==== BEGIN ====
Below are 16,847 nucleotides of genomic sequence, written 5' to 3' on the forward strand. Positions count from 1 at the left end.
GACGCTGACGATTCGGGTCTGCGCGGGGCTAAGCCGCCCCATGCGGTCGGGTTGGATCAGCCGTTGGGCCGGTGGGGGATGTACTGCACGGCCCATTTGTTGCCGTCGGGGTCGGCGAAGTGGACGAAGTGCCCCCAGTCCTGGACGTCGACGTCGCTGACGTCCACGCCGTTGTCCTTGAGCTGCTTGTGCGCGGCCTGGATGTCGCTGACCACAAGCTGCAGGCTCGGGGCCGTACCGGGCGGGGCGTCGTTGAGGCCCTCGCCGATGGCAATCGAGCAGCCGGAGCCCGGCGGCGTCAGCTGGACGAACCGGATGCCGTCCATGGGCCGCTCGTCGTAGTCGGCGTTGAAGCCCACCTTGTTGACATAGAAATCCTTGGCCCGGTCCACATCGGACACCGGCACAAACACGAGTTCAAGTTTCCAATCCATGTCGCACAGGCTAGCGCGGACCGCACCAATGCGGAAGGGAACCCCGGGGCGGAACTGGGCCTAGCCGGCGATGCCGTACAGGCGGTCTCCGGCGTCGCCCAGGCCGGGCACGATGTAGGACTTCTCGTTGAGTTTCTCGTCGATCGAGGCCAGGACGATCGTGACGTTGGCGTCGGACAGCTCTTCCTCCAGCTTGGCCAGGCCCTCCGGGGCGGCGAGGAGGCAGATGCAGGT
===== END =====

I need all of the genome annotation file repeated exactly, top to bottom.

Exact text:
Below are 16,847 nucleotides of genomic sequence, written 5' to 3' on the forward strand. Positions count from 1 at the left end.
GACGCTGACGATTCGGGTCTGCGCGGGGCTAAGCCGCCCCATGCGGTCGGGTTGGATCAGCCGTTGGGCCGGTGGGGGATGTACTGCACGGCCCATTTGTTGCCGTCGGGGTCGGCGAAGTGGACGAAGTGCCCCCAGTCCTGGACGTCGACGTCGCTGACGTCCACGCCGTTGTCCTTGAGCTGCTTGTGCGCGGCCTGGATGTCGCTGACCACAAGCTGCAGGCTCGGGGCCGTACCGGGCGGGGCGTCGTTGAGGCCCTCGCCGATGGCAATCGAGCAGCCGGAGCCCGGCGGCGTCAGCTGGACGAACCGGATGCCGTCCATGGGCCGCTCGTCGTAGTCGGCGTTGAAGCCCACCTTGTTGACATAGAAATCCTTGGCCCGGTCCACATCGGACACCGGCACAAACACGAGTTCAAGTTTCCAATCCATGTCGCACAGGCTAGCGCGGACCGCACCAATGCGGAAGGGAACCCCGGGGCGGAACTGGGCCTAGCCGGCGATGCCGTACAGGCGGTCTCCGGCGTCGCCCAGGCCGGGCACGATGTAGGACTTCTCGTTGAGTTTCTCGTCGATCGAGGCCAGGACGATCGTGACGTTGGCGTCGGACAGCTCTTCCTCCAGCTTGGCCAGGCCCTCCGGGGCGGCGAGGAGGCAGATGCAGGT